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HR and Tax Newsletter - November 2005

Reminder: Cafeteria Plans Can Be Amended to Provide for Grace Period After End of Year

The IRS has issued a notice that permits employers sponsoring cafeteria plans to amend the plan document to provide for a grace period after the end of the year in which unused benefits and contributions to a flexible spending account can be used. The grace period cannot extend beyond March 15 of the year following the year in which the contributions were made or for which benefits were accrued. Under prior IRS authority, participants in flexible spending accounts had to use up the accrued benefits or contributions or forfeit them. IRS Notice 2005-42

The Eleventh Circuit Says Creation of Alternative to Union Grievance Process Was Unlawful

Georgia Power Co.'s unilateral implementation of a system for employees to file complaints outside of the usual grievance process was unlawful. (Georgia Power Co. v. NLRB10/14/05). In reaching its decision the court held that Georgia Power took unilateral action on a subject--the grievance process--that was a mandatory subject of bargaining.

Before 2001, Georgia Power had one companywide program to address equal employment opportunity concerns, and another program to deal with corporate ethics and fairness issues. Georgia Power notified the union on May 30, 2001, that they were creating a new workplace ethics initiative to replace both existing programs. Employees received a memorandum two days later explaining that the new program would cover the entire workforce and would include provisions for an independent ombudsman and peer review of certain employee concerns.

Under the new procedures, workplace ethics officials would notify labor relations managers of all cases or concerns raised involving union-represented employees. If a case involved a complaint filed by an employee on an issue covered under the collective bargaining agreement, it would be handled according to the contract's grievance provisions. In cases involving discharge or demotion, management officials would determine on a case-by-case basis whether employees could choose to use the workplace ethics procedures. Cases certified for arbitration under the contract's grievance procedure were not handled through the workplace ethics program.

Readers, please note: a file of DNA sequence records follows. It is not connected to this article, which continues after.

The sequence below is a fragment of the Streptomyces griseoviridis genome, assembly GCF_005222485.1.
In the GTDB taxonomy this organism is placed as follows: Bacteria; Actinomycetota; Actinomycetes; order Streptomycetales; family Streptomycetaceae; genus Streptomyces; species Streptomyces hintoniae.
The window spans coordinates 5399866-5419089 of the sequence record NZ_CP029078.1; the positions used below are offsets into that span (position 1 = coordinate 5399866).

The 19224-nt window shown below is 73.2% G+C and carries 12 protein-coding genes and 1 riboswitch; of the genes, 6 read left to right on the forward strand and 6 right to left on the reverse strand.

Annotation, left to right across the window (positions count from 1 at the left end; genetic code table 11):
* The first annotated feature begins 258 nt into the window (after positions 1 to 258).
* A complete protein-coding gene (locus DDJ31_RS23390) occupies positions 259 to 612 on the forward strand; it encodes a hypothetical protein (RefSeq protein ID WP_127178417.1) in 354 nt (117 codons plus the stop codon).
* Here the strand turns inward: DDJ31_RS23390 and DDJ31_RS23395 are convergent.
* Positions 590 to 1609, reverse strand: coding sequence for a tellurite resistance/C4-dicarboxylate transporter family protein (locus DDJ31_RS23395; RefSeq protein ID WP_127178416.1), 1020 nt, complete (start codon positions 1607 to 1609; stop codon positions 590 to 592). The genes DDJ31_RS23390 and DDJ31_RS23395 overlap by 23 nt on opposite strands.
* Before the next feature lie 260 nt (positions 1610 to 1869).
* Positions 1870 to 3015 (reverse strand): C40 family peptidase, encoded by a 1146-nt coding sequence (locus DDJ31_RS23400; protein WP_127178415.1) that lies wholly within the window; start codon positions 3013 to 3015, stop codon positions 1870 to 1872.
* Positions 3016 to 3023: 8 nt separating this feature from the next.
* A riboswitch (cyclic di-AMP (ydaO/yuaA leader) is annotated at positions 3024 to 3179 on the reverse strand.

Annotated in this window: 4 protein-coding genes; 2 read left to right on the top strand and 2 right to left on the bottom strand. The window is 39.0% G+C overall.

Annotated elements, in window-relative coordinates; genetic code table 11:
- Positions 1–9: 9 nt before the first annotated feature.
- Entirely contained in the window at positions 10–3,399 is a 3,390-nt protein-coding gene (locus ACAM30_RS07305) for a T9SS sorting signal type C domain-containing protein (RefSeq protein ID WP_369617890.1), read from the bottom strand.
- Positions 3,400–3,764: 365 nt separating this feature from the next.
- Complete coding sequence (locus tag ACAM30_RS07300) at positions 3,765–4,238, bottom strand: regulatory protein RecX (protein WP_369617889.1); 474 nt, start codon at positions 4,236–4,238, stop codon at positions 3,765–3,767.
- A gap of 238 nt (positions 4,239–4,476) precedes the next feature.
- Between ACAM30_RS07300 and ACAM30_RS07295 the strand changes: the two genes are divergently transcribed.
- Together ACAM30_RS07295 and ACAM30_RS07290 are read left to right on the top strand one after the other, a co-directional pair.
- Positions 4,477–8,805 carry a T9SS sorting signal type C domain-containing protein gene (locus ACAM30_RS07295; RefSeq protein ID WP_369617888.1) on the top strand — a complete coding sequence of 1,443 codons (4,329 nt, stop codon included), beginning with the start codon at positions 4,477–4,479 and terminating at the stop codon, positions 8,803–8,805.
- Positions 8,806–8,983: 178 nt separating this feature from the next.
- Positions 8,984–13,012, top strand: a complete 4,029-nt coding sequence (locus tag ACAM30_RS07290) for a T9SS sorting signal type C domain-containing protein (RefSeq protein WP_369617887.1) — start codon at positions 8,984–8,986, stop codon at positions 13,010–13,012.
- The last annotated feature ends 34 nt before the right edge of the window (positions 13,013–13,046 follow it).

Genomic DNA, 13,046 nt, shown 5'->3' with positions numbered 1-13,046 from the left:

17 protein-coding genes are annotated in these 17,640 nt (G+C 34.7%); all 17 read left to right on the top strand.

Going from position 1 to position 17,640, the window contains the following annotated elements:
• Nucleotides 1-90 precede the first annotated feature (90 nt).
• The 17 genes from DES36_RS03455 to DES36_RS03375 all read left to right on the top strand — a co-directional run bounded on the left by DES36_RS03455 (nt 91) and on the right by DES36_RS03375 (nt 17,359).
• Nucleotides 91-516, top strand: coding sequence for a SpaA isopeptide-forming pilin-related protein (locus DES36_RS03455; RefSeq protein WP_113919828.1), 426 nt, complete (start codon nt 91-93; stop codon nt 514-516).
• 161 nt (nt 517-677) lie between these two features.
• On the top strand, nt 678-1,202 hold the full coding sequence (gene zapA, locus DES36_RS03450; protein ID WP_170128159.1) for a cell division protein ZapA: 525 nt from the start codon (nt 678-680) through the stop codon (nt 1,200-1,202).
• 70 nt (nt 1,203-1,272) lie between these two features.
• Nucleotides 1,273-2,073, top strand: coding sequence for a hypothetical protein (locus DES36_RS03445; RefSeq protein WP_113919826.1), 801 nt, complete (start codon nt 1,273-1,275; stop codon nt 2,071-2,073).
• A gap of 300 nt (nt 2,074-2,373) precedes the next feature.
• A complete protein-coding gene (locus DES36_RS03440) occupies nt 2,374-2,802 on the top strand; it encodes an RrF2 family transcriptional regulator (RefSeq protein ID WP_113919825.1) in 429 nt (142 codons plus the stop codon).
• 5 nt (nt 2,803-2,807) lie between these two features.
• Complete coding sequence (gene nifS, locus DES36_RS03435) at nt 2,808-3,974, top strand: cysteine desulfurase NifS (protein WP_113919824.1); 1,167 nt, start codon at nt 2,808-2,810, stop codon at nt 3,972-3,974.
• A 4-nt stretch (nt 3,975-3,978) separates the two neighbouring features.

The union objected to the new program during Georgia Power's presentation, arguing that the union was the sole representative of covered employees, that the collective bargaining agreement already had a grievance procedure, and that the company unlawfully dealt directly with employees.

After implementing the workplace ethics program, Georgia Power did not advise the union when it received a workplace ethics grievance or allow the union to represent unit employees who brought complaints through the workplace ethics procedure.

An NLRB Administrative Law Judge concluded that while the workplace ethics program itself was lawful, the way it was implemented was illegal because it resulted in changes to the grievance process--a mandatory subject of bargaining. The NLRB upheld the Administrative Law Judge's decision.

The court reasoned that the establishment of grievance procedures was a mandatory subject for bargaining under the NLRA and that the company's implementation of the workplace ethics program affected grievance procedures, that it was designed without union input and that union-represented employees could ignore the union grievance process by filing a complaint through the new system instead.